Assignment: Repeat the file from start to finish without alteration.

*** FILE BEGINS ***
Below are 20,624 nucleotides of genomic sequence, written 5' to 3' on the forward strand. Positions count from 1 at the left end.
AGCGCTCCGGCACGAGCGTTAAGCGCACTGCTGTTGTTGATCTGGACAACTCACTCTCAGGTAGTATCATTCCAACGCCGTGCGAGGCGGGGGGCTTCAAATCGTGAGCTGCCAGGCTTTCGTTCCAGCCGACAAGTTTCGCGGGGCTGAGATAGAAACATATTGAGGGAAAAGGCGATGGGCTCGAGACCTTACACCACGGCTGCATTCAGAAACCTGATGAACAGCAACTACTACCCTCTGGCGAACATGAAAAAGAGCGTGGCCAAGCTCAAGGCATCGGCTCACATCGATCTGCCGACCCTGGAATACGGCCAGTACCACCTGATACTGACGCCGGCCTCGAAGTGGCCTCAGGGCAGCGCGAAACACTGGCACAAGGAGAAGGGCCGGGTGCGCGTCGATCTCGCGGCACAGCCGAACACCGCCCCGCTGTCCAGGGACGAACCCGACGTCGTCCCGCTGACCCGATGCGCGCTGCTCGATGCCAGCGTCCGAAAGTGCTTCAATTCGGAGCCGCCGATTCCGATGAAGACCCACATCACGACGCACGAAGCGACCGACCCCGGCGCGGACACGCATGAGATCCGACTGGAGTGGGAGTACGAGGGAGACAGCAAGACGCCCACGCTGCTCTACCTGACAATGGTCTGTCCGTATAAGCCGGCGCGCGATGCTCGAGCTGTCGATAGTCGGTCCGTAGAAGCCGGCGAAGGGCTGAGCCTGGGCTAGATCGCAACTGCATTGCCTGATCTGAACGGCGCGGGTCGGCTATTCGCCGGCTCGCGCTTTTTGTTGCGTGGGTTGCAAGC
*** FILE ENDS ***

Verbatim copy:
Below are 20,624 nucleotides of genomic sequence, written 5' to 3' on the forward strand. Positions count from 1 at the left end.
AGCGCTCCGGCACGAGCGTTAAGCGCACTGCTGTTGTTGATCTGGACAACTCACTCTCAGGTAGTATCATTCCAACGCCGTGCGAGGCGGGGGGCTTCAAATCGTGAGCTGCCAGGCTTTCGTTCCAGCCGACAAGTTTCGCGGGGCTGAGATAGAAACATATTGAGGGAAAAGGCGATGGGCTCGAGACCTTACACCACGGCTGCATTCAGAAACCTGATGAACAGCAACTACTACCCTCTGGCGAACATGAAAAAGAGCGTGGCCAAGCTCAAGGCATCGGCTCACATCGATCTGCCGACCCTGGAATACGGCCAGTACCACCTGATACTGACGCCGGCCTCGAAGTGGCCTCAGGGCAGCGCGAAACACTGGCACAAGGAGAAGGGCCGGGTGCGCGTCGATCTCGCGGCACAGCCGAACACCGCCCCGCTGTCCAGGGACGAACCCGACGTCGTCCCGCTGACCCGATGCGCGCTGCTCGATGCCAGCGTCCGAAAGTGCTTCAATTCGGAGCCGCCGATTCCGATGAAGACCCACATCACGACGCACGAAGCGACCGACCCCGGCGCGGACACGCATGAGATCCGACTGGAGTGGGAGTACGAGGGAGACAGCAAGACGCCCACGCTGCTCTACCTGACAATGGTCTGTCCGTATAAGCCGGCGCGCGATGCTCGAGCTGTCGATAGTCGGTCCGTAGAAGCCGGCGAAGGGCTGAGCCTGGGCTAGATCGCAACTGCATTGCCTGATCTGAACGGCGCGGGTCGGCTATTCGCCGGCTCGCGCTTTTTGTTGCGTGGGTTGCAAGC